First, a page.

me Into the forest—far, ever so far—
so far away from man that this speci-
men can never run away with any
male of the species. Yes, I am de-
termined !hat she shall never run off
with a man. I shall keep her beauti-
fully secure—in a place where man
cannot release her to carry her away
from me. She is very dear to me,
Chacha; don't forget that—she is very
dear to me. We must take excellent
care of her forever and forever.'
"I slept—tied to the tree. When 1
awoke I was alone. But not for long
El Toro and Chacha returned with sev-
eral burros and pack mules on which
were loaded all the household goods
which you yourself saw at the old
"And now they released me and
dragged me through the forest. For
days we marched on and on, ever
farther into the interior, till at last
they reached the clearing where the
hut and cages now stand.
"That we had every convenience in
the way of utensils for cooking and
working, and so on, you already know.
All those useful things were brought
on the backs of the burros and mules,
which Chacha later took back to the
village. They built the hut first. Then
they built the cage in which you found
me. You did not see—but at the back
of the cage the old man constructed
a wooden pit. Tills pit served as a
sunken bath. They would fill It daily
with water for me to bathe and refresh
myself. And the old man supplied me
with combs and brushes and all toilet
conveniences—and—oh, yes, he took
excellent care of his 'specimen'—just
as he had promised.
"In time they built more cages. I
wondered what for. And soon I learned
that these new cages were for wild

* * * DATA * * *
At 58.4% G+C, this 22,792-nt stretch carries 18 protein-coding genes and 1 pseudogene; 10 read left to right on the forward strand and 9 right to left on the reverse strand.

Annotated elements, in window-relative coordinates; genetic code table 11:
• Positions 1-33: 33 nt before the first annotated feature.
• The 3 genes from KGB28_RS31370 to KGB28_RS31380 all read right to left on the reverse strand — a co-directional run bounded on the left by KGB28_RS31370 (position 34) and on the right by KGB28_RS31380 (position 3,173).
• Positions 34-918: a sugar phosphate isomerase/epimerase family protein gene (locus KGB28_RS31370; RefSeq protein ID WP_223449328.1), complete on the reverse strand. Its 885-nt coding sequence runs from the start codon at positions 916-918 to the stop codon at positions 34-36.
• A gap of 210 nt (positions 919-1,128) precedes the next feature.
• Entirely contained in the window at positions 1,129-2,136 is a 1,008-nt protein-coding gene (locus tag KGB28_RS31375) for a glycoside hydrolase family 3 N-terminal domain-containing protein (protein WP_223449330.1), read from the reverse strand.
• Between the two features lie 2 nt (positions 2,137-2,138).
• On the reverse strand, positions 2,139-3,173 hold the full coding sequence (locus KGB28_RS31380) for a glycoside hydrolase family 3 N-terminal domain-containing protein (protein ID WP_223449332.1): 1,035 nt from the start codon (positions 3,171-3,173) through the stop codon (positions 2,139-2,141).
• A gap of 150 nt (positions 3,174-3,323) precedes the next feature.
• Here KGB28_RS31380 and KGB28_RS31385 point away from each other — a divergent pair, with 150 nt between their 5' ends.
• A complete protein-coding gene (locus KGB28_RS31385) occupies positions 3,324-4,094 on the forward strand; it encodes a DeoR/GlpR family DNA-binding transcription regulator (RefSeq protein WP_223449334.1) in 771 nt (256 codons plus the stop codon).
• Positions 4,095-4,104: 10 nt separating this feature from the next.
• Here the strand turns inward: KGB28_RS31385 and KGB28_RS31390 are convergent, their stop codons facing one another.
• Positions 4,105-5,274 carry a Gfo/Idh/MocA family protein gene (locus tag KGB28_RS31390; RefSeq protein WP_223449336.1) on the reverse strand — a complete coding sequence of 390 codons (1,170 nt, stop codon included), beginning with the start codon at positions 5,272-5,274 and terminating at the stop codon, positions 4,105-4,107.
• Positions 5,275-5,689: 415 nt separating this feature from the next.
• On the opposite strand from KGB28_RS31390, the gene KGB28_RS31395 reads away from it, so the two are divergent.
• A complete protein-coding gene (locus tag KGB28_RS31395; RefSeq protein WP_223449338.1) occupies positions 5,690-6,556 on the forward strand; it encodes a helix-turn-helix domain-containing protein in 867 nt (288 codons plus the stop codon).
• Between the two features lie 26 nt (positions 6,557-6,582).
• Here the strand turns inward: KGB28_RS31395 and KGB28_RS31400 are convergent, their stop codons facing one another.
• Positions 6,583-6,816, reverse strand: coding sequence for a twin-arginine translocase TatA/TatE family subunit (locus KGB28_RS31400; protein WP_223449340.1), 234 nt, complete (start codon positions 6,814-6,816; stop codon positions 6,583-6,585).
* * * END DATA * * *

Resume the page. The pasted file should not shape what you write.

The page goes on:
beasts. They dug a pit in the forest,
put a rope net In it and then covered
up the pit with leaves and. limbs of
saplings and twigs and grass. And the
leopard and lion and all the other ani-
mals which you saw in the cages fell
Into the pit and thus were taken alive
and put into the cages.
"And so—so passed the days until
you found me. That is all."
pardon me!—I mean that we !£ust
hasten on now, toward the coast, how-
ever far off the coast may be. We
must look for food, too. There is
wild honey and berries in this jungle.
We must find them—or starve."
She laughed. I was the first time
I had heard her laugh—and the last
for a long time to come.
"Speaking of food," I said, "do you
know—yes, I'm sure—this is the
stream Into which they threw my gun.
Look! I still have cartridges. If I can
find that ride of mine we shall not
want for food. I saw some wild ducks
during our flight, and other jungle
birds that are perfectly good food."
With the determination to find my
rifle, if only I could locate the place
at which I lost it, I started down
"Wait here a minute, Joan," I told
her. "I'll be right back."